Every bipartisan panel or commission that has ever studied the government’s debt has come to the conclusion only a combination of spending cuts and tax increases (in this case to the richest 2 percent) can help get the growing debt under control. Speaker Boehner has hinted Republicans are ready to compromise. Do it now.
With an aging baby boomer population, we will need Social Security more than ever and it is unsustainable in its current form. Raise the retirement age to 67 for every citizen under the age of 45 and that will give the program decades of additional life. Hey, you were going to live longer anyway, you might as well be doing something productive.
Moon moment II
Challenge the medical research community to cure cancer by the end of the decade. The money previously used for the war effort in Afghanistan and Iraq will be diverted to scientific research.
The election is over. Obamacare is the law and will not be repealed. Both sides agree it needs fixing, so start doing it now. We won’t get there today or tomorrow, but maybe in a decade if we start now. No citizen should ever be without health care when they are sick.
For all those hypocrites with gray suits and red ties who wear American flag pins, it is time to start acting American instead of acting Republican or Democrat. We need Congress to do the work of the people. If the leadership of both parties is not willing to compromise, it should immediately resign. Time for new blood. We need to get America moving.
Be American, Part II
The Republican Party is gong to be facing a lot of defeats like the one it suffered Tuesday night if it does not broaden its base and become a party that appeals to a wider group of people. The two-party system, with competing ideologies, has kept our country in balance for centuries because it forces compromise. Time for the Republicans to grow up and realize their very survival will depend on representing a broader base of Americans that are not just white males.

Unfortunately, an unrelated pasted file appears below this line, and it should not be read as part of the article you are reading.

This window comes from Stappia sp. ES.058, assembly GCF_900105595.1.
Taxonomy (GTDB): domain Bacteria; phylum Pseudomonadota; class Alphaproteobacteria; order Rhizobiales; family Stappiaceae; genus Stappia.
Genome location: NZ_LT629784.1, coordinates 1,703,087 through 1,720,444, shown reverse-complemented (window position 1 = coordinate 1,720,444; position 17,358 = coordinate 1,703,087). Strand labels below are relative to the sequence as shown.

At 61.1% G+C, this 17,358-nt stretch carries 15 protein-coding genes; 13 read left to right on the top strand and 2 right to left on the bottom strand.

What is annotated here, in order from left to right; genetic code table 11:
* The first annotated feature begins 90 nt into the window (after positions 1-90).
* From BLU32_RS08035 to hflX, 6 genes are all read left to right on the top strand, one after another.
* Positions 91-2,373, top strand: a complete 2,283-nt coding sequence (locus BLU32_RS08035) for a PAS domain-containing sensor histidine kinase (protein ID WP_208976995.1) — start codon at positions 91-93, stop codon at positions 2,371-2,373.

Be American, Part III
Each American needs a trip to the Statue of Liberty as a reminder of the melting pot of diversity that has made our country what it is today. Our country continues to evolve and we believe it is for the better. America is changing. Minorities and women have a place at the table. Gay marriage was voted into law by the people in two states this Election Day. Two other states voted to make marijuana legal. You may say the country is going to hell in a handbasket, but your grandparents might have said that about women working or getting the right to vote. Change is hard, but change is good.
Rip up the pledge
It is time for every politician who signed lobbyist Grover Norquist’s incredibly divisive pledge against “no taxes ever” to call a news conference and burn it. Nothing is absolute. There are exceptions to everything. Norquist’s pledge was a political gimmick that tried to limit elected representatives from thinking for themselves. If voters don’t approve of new taxes, they can use their vote to enact change. Nobody wants new taxes, but sometimes they are necessary.
Not all colleges are smart
Someone needs to immediately introduce legislation to close the Electoral College. The country would have been in turmoil for four years if President Obama had won the election, but not the popular vote.
We need to get our country moving. We need our leaders to think bold, to take chances, to always being doing what they believe to be in the best interest of our country and its people. We hope in the weeks and months to come our leaders dazzle us, challenge us and lead our country to greater heights. Just tell us what we have to do. We are ready to follow.
Local editorials represent the opinion of The Post-Star editorial board, which consists of Publisher Rick Emanuel, Editor Ken Tingley, Projects Editor Will Doolittle and citizen representative Mark Bergman.